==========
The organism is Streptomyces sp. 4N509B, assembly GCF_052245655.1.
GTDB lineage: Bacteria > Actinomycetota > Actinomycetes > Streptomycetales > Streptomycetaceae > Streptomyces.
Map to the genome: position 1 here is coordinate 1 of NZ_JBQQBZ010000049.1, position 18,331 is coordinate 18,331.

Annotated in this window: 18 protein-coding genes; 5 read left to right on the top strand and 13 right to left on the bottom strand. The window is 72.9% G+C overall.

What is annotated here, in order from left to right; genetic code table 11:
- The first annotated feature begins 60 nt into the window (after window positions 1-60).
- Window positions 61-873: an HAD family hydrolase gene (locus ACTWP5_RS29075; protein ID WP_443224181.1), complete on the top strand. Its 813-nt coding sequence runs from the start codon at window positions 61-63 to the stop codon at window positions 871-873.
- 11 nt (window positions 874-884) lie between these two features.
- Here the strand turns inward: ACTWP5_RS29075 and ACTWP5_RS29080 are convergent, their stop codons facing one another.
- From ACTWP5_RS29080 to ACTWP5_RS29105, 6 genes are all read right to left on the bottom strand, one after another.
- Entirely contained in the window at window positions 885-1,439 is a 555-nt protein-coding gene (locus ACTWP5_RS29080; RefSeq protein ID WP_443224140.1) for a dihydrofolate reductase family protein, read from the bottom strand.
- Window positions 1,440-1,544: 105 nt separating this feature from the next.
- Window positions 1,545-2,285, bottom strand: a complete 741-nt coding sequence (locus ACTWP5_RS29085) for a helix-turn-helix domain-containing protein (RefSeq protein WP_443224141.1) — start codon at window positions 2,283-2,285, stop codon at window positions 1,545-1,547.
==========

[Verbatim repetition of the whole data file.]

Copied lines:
The organism is Streptomyces sp. 4N509B, assembly GCF_052245655.1.
GTDB lineage: Bacteria > Actinomycetota > Actinomycetes > Streptomycetales > Streptomycetaceae > Streptomyces.
Map to the genome: position 1 here is coordinate 1 of NZ_JBQQBZ010000049.1, position 18,331 is coordinate 18,331.

Annotated in this window: 18 protein-coding genes; 5 read left to right on the top strand and 13 right to left on the bottom strand. The window is 72.9% G+C overall.

What is annotated here, in order from left to right; genetic code table 11:
- The first annotated feature begins 60 nt into the window (after window positions 1-60).
- Window positions 61-873: an HAD family hydrolase gene (locus ACTWP5_RS29075; protein ID WP_443224181.1), complete on the top strand. Its 813-nt coding sequence runs from the start codon at window positions 61-63 to the stop codon at window positions 871-873.
- 11 nt (window positions 874-884) lie between these two features.
- Here the strand turns inward: ACTWP5_RS29075 and ACTWP5_RS29080 are convergent, their stop codons facing one another.
- From ACTWP5_RS29080 to ACTWP5_RS29105, 6 genes are all read right to left on the bottom strand, one after another.
- Entirely contained in the window at window positions 885-1,439 is a 555-nt protein-coding gene (locus ACTWP5_RS29080; RefSeq protein ID WP_443224140.1) for a dihydrofolate reductase family protein, read from the bottom strand.
- Window positions 1,440-1,544: 105 nt separating this feature from the next.
- Window positions 1,545-2,285, bottom strand: a complete 741-nt coding sequence (locus ACTWP5_RS29085) for a helix-turn-helix domain-containing protein (RefSeq protein WP_443224141.1) — start codon at window positions 2,283-2,285, stop codon at window positions 1,545-1,547.